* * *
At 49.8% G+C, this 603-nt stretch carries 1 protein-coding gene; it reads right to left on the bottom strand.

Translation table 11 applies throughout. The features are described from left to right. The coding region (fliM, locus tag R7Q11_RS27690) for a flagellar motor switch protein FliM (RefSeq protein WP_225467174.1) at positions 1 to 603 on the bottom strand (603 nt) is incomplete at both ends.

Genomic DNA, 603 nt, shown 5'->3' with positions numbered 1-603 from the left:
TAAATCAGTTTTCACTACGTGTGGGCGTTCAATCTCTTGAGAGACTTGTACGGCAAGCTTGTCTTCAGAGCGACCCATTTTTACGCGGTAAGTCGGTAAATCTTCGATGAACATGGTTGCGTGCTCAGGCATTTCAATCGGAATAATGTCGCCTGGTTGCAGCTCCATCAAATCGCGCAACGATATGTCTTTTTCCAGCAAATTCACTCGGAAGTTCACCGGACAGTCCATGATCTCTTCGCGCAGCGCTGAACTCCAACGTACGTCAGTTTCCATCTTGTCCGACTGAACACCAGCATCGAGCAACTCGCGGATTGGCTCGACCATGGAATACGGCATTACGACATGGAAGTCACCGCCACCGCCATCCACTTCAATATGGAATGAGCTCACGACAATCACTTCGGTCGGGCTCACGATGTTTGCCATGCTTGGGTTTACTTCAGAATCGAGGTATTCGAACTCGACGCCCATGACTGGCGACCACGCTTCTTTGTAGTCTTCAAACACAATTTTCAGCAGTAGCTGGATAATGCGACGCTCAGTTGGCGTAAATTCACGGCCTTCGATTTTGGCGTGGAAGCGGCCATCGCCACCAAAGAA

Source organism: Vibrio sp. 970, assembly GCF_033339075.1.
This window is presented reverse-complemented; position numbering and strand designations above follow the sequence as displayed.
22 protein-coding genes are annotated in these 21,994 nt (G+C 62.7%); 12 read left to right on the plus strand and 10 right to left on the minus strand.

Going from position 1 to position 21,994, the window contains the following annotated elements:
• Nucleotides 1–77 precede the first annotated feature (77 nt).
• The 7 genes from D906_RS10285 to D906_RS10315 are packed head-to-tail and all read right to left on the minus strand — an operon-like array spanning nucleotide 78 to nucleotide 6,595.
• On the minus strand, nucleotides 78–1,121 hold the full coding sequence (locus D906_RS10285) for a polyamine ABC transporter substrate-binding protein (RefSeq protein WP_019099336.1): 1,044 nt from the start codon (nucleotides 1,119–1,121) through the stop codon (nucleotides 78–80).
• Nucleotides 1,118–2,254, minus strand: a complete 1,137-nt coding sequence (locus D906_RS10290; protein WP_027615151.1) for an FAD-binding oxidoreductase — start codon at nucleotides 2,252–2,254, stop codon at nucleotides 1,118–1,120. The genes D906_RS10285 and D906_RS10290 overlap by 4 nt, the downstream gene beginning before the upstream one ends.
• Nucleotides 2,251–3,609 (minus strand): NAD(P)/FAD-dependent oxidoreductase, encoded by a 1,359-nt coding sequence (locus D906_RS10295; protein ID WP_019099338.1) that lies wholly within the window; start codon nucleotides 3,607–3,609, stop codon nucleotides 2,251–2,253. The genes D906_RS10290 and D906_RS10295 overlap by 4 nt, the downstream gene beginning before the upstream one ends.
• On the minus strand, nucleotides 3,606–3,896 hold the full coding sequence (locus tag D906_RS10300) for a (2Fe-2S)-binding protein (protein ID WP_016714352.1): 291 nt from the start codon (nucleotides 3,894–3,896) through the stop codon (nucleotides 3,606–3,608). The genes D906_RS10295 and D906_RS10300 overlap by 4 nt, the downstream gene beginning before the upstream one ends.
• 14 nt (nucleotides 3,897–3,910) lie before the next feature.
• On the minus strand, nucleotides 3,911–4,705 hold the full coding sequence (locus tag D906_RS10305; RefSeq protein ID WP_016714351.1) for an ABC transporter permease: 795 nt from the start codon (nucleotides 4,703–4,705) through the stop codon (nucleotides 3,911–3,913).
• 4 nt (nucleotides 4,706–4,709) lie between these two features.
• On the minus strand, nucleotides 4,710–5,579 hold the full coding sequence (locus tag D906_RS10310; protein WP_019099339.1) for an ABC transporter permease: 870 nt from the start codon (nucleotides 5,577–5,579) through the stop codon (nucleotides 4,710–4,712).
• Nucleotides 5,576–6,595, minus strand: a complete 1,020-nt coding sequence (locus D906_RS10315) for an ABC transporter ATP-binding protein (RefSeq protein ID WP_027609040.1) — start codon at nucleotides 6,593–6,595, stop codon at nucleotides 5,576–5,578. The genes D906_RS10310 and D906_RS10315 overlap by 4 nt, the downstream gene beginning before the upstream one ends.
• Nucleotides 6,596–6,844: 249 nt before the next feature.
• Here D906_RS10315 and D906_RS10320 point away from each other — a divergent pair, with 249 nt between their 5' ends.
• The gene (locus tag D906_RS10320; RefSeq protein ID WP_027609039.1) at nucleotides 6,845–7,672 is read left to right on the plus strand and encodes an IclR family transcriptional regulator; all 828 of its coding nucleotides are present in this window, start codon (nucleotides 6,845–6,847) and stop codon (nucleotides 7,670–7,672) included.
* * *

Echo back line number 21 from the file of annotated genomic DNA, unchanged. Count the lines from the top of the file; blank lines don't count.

• Here D906_RS10315 and D906_RS10320 point away from each other — a divergent pair, with 249 nt between their 5' ends.